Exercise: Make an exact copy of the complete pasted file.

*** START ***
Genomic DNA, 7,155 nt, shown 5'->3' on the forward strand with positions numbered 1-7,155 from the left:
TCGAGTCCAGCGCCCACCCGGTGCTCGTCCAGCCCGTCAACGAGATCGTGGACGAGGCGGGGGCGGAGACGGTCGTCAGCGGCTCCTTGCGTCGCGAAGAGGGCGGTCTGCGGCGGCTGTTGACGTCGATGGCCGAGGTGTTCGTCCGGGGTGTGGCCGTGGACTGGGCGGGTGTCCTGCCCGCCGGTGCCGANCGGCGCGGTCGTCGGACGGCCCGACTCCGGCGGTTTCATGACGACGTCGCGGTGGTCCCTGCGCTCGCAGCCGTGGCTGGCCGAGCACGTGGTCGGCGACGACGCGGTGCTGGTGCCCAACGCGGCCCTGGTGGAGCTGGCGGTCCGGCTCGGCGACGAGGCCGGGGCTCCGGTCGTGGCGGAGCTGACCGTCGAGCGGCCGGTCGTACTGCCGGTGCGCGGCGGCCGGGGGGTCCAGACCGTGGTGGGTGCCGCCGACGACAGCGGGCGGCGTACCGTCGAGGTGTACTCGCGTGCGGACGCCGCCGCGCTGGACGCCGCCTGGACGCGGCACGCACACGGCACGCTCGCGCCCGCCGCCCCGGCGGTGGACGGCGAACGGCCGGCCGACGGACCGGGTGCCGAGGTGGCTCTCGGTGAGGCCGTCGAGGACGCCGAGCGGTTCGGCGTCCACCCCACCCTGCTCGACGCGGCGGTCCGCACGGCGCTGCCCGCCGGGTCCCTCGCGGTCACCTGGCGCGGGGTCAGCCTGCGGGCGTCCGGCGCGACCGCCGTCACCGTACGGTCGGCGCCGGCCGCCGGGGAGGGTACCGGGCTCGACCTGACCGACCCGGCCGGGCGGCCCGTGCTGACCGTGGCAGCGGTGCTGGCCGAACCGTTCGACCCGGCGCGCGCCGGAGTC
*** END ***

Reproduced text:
Genomic DNA, 7,155 nt, shown 5'->3' on the forward strand with positions numbered 1-7,155 from the left:
TCGAGTCCAGCGCCCACCCGGTGCTCGTCCAGCCCGTCAACGAGATCGTGGACGAGGCGGGGGCGGAGACGGTCGTCAGCGGCTCCTTGCGTCGCGAAGAGGGCGGTCTGCGGCGGCTGTTGACGTCGATGGCCGAGGTGTTCGTCCGGGGTGTGGCCGTGGACTGGGCGGGTGTCCTGCCCGCCGGTGCCGANCGGCGCGGTCGTCGGACGGCCCGACTCCGGCGGTTTCATGACGACGTCGCGGTGGTCCCTGCGCTCGCAGCCGTGGCTGGCCGAGCACGTGGTCGGCGACGACGCGGTGCTGGTGCCCAACGCGGCCCTGGTGGAGCTGGCGGTCCGGCTCGGCGACGAGGCCGGGGCTCCGGTCGTGGCGGAGCTGACCGTCGAGCGGCCGGTCGTACTGCCGGTGCGCGGCGGCCGGGGGGTCCAGACCGTGGTGGGTGCCGCCGACGACAGCGGGCGGCGTACCGTCGAGGTGTACTCGCGTGCGGACGCCGCCGCGCTGGACGCCGCCTGGACGCGGCACGCACACGGCACGCTCGCGCCCGCCGCCCCGGCGGTGGACGGCGAACGGCCGGCCGACGGACCGGGTGCCGAGGTGGCTCTCGGTGAGGCCGTCGAGGACGCCGAGCGGTTCGGCGTCCACCCCACCCTGCTCGACGCGGCGGTCCGCACGGCGCTGCCCGCCGGGTCCCTCGCGGTCACCTGGCGCGGGGTCAGCCTGCGGGCGTCCGGCGCGACCGCCGTCACCGTACGGTCGGCGCCGGCCGCCGGGGAGGGTACCGGGCTCGACCTGACCGACCCGGCCGGGCGGCCCGTGCTGACCGTGGCAGCGGTGCTGGCCGAACCGTTCGACCCGGCGCGCGCCGGAGTC